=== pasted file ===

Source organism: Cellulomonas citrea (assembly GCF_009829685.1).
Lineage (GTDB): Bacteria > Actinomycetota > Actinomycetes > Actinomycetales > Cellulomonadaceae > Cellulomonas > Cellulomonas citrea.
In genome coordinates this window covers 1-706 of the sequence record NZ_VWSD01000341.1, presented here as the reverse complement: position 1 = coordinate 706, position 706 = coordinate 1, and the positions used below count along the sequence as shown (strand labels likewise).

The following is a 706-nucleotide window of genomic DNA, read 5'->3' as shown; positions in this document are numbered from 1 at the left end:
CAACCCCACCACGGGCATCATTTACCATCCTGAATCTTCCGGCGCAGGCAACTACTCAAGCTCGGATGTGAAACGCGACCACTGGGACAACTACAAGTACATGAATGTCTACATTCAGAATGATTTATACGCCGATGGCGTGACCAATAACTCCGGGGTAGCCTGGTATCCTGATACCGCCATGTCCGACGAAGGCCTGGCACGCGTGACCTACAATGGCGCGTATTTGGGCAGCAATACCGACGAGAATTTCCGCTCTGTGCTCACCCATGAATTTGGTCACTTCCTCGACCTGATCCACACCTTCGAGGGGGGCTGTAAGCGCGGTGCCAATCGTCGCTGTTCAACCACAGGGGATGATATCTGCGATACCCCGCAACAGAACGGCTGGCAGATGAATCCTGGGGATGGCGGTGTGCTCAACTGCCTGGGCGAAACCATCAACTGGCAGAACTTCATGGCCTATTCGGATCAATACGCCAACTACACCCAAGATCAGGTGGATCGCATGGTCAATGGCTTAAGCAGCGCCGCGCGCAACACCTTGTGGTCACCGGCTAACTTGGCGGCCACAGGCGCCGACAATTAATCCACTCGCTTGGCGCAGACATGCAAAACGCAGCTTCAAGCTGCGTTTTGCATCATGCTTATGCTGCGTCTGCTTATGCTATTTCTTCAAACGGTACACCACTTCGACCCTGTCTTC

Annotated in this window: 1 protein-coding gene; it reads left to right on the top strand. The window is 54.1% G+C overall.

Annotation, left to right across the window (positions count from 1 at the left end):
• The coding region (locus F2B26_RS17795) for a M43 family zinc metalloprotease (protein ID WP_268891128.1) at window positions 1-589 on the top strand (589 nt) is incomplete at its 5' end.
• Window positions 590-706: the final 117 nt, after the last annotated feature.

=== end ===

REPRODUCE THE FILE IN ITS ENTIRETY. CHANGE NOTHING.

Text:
Source organism: Cellulomonas citrea (assembly GCF_009829685.1).
Lineage (GTDB): Bacteria > Actinomycetota > Actinomycetes > Actinomycetales > Cellulomonadaceae > Cellulomonas > Cellulomonas citrea.
In genome coordinates this window covers 1-706 of the sequence record NZ_VWSD01000341.1, presented here as the reverse complement: position 1 = coordinate 706, position 706 = coordinate 1, and the positions used below count along the sequence as shown (strand labels likewise).

The following is a 706-nucleotide window of genomic DNA, read 5'->3' as shown; positions in this document are numbered from 1 at the left end:
CAACCCCACCACGGGCATCATTTACCATCCTGAATCTTCCGGCGCAGGCAACTACTCAAGCTCGGATGTGAAACGCGACCACTGGGACAACTACAAGTACATGAATGTCTACATTCAGAATGATTTATACGCCGATGGCGTGACCAATAACTCCGGGGTAGCCTGGTATCCTGATACCGCCATGTCCGACGAAGGCCTGGCACGCGTGACCTACAATGGCGCGTATTTGGGCAGCAATACCGACGAGAATTTCCGCTCTGTGCTCACCCATGAATTTGGTCACTTCCTCGACCTGATCCACACCTTCGAGGGGGGCTGTAAGCGCGGTGCCAATCGTCGCTGTTCAACCACAGGGGATGATATCTGCGATACCCCGCAACAGAACGGCTGGCAGATGAATCCTGGGGATGGCGGTGTGCTCAACTGCCTGGGCGAAACCATCAACTGGCAGAACTTCATGGCCTATTCGGATCAATACGCCAACTACACCCAAGATCAGGTGGATCGCATGGTCAATGGCTTAAGCAGCGCCGCGCGCAACACCTTGTGGTCACCGGCTAACTTGGCGGCCACAGGCGCCGACAATTAATCCACTCGCTTGGCGCAGACATGCAAAACGCAGCTTCAAGCTGCGTTTTGCATCATGCTTATGCTGCGTCTGCTTATGCTATTTCTTCAAACGGTACACCACTTCGACCCTGTCTTC

Annotated in this window: 1 protein-coding gene; it reads left to right on the top strand. The window is 54.1% G+C overall.

Annotation, left to right across the window (positions count from 1 at the left end):
• The coding region (locus F2B26_RS17795) for a M43 family zinc metalloprotease (protein ID WP_268891128.1) at window positions 1-589 on the top strand (589 nt) is incomplete at its 5' end.
• Window positions 590-706: the final 117 nt, after the last annotated feature.